Last year, shortly after the first full trailer for The Force Awakens was released, news started circulating that a bunch of crazy white people had somehow taken offense about the decade’s most anticipated blockbuster. The trailer’s revelation that the two new Star Wars heroes were a black man and a young woman caused a bunch of MRA nuts and white supremacists to describe TFA as a form of “white genocide,” quickly thereafter launching a #boycottstarwarsVII hashtag campaign on Twitter. While they later bragged about having cost the movie over $4 million in ticket sales, the whole thing seemed quite obviously pathetic and even patently ridiculous to me at the time: from the comfort of my own filter bubble, these white supremacists were little more than a laughable and ultimately harmless fringe group, railing pointlessly against a popular culture that was slowly but surely becoming more diverse, more inclusive, and more progressive.
Writing an article for online sf journal Deletion in the month before the election, I was still roundly dismissive of these angry white men within fan culture, confidently stating that racism, misogyny, and other forms of toxic masculinity only really exist in the margins of a lively and dynamic global fan culture. Guided in part by a social media algorithm designed to give me a daily worldview that was inherently familiar and reassuring, I basked in the comfortable illusion that in this war at least, our side was all too obviously winning – and I didn’t mind gloating a bit about the enemy’s well-deserved and long-overdue comeuppance.
But when re-reading my words less than a month after I’d written them, a few weeks after the US election, they suddenly seemed profoundly naïve. My own circle of personal and professional peers, whom I interact with mostly via Facebook and Twitter, generally approach fandom as a transformative and progressive subculture, now finally liberated (more or less) from the many negative assumptions and stereotypes that used to bother us nerds. It seemed clear to us all that “geek culture” had finally triumphed, and bullies of all sorts were in the process of being relegated to the sidelines. Deplorable movements like GamerGate, the Sad Puppies, and Star Wars nazis were the pathetic final hold-outs of an all but defunct culture under white patriarchal hegemony.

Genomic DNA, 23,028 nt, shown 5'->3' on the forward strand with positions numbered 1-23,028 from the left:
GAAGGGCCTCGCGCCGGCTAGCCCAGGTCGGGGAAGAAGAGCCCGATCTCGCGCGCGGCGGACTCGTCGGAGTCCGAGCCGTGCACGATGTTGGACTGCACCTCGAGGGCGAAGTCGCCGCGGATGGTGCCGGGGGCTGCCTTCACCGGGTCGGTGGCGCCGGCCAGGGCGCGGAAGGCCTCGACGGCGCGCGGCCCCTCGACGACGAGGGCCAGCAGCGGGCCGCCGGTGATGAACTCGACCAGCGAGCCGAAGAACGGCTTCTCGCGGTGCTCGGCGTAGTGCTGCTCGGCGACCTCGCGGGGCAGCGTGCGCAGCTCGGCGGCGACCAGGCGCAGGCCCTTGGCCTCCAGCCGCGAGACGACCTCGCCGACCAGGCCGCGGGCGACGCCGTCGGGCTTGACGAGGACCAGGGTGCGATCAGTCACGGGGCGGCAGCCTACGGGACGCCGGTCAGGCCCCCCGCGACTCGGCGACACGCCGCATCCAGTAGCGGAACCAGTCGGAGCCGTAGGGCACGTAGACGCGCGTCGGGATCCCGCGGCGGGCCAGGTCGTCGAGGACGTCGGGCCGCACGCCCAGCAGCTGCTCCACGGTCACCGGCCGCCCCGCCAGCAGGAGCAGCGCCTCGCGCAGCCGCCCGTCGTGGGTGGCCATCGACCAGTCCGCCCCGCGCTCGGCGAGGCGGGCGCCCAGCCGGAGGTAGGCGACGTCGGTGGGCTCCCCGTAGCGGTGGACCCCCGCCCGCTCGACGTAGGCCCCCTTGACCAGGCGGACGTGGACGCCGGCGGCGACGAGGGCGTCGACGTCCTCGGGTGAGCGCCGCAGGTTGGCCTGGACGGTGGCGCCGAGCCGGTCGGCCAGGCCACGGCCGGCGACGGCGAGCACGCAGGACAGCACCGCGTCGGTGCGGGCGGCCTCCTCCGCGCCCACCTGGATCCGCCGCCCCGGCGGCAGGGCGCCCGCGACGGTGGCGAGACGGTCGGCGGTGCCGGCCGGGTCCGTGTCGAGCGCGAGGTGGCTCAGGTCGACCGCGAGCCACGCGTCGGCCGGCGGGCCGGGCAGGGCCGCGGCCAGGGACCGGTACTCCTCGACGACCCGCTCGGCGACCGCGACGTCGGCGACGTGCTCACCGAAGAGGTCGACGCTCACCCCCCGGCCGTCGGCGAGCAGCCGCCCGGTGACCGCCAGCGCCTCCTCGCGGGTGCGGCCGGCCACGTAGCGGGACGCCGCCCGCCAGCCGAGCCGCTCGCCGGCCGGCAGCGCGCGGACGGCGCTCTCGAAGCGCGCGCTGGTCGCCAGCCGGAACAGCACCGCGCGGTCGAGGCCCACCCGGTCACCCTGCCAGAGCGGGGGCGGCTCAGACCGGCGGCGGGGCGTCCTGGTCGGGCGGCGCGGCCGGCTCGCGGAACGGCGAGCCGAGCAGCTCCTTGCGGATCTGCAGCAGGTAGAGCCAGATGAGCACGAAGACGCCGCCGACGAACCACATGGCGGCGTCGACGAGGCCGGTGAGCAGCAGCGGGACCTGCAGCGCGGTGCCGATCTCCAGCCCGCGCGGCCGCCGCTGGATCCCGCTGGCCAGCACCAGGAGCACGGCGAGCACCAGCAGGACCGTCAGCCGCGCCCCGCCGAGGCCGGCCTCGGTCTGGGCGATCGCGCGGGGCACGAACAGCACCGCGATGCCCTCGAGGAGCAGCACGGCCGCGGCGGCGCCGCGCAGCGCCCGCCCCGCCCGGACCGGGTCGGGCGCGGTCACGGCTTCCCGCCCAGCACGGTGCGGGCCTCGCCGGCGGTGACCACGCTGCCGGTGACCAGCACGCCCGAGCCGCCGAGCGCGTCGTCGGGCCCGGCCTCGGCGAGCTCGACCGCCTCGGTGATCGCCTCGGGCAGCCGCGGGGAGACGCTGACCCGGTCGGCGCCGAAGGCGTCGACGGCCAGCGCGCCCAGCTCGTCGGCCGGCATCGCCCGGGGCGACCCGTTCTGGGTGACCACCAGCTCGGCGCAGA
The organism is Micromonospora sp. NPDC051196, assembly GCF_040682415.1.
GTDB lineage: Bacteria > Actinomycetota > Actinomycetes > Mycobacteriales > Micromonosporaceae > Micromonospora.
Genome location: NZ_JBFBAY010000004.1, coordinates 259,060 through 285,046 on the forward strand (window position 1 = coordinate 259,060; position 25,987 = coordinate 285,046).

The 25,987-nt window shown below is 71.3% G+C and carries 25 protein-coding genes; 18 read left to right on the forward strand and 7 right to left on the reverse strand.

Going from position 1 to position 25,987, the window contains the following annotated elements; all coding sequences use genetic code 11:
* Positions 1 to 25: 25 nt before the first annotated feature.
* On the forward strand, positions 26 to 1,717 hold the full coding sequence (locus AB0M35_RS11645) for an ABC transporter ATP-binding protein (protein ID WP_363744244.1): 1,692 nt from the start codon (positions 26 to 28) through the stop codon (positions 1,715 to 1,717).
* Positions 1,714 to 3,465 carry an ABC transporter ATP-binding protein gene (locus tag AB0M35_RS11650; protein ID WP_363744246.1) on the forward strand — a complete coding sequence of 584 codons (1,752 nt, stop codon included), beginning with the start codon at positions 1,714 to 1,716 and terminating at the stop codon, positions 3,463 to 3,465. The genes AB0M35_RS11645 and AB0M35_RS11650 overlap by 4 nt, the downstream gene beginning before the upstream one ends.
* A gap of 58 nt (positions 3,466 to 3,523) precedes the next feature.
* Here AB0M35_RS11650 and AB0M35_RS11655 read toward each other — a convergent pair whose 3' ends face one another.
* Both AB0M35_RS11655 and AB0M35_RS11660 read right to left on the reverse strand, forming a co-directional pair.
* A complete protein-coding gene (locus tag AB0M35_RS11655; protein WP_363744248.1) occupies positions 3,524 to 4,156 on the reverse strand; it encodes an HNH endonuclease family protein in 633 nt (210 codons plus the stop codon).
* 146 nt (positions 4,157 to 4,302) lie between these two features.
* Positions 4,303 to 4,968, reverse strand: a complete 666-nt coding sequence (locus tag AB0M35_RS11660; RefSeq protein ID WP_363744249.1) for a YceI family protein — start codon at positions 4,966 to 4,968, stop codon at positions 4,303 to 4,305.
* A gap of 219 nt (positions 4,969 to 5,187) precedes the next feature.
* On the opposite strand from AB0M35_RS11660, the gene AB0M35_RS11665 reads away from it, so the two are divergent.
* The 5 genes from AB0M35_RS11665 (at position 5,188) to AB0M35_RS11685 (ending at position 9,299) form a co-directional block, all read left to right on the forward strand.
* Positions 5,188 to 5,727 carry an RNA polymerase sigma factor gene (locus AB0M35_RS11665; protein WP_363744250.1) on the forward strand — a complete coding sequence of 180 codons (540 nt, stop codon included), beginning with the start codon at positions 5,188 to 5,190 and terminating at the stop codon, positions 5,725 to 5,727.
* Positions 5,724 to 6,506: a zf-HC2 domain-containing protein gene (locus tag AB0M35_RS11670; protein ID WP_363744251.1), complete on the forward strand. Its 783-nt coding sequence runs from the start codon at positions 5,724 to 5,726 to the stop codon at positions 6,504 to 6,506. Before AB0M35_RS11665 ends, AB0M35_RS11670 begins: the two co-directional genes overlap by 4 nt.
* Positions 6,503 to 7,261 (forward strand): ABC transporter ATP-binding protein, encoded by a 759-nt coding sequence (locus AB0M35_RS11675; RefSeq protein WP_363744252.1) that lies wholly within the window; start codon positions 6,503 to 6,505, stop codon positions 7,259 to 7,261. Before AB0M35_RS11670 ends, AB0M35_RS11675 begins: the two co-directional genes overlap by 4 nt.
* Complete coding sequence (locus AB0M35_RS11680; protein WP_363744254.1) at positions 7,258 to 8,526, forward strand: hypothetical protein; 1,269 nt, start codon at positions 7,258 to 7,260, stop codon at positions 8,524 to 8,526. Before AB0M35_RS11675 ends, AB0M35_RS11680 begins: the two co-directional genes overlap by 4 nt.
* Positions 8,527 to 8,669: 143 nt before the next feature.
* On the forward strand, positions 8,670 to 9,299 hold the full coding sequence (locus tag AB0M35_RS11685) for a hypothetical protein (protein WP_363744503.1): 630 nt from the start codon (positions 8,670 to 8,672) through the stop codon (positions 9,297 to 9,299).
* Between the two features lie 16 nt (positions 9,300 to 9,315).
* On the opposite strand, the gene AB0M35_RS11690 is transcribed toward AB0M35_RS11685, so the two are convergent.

Of course we can now see more clearly that the democratizing impact of digital culture and media convergence cuts both ways: for every clever geek who can make (ambiguous) fun of Donald Trump by inserting him into Game of Thrones, there’s also a neo-nazi who produces a pro-Trump Terminator mashup called The Trumpinator. And while online culture surely fosters communities of transformative, subversive, and progressive fans, platforms like 4chan are at the same tie radicalizing and mobilizing men of all ages who use the same digital platforms to harass and humiliate anyone they see as a threat to white patriarchal supremacy.
So now that these radical “alt-right” fascist fans clearly feel legitimized and emboldened by Trump’s persona, by his tone, and by his election, it seems more dangerous than ever to continue to “misunderestimate” this dangerous strain of ideologically driven far-right fan culture. I was glad therefore that I had a chance to revise the wording of my original essay, changing it from a celebratory pat on the back of an implicitly progressive Star Wars fandom to a word of warning about a culture war that is clearly nowhere near over:
Today, we need to learn to recognize and understand these new forms of online fan culture that are mobilizing under the neo-fascist “alt-right” banner in the Trump era.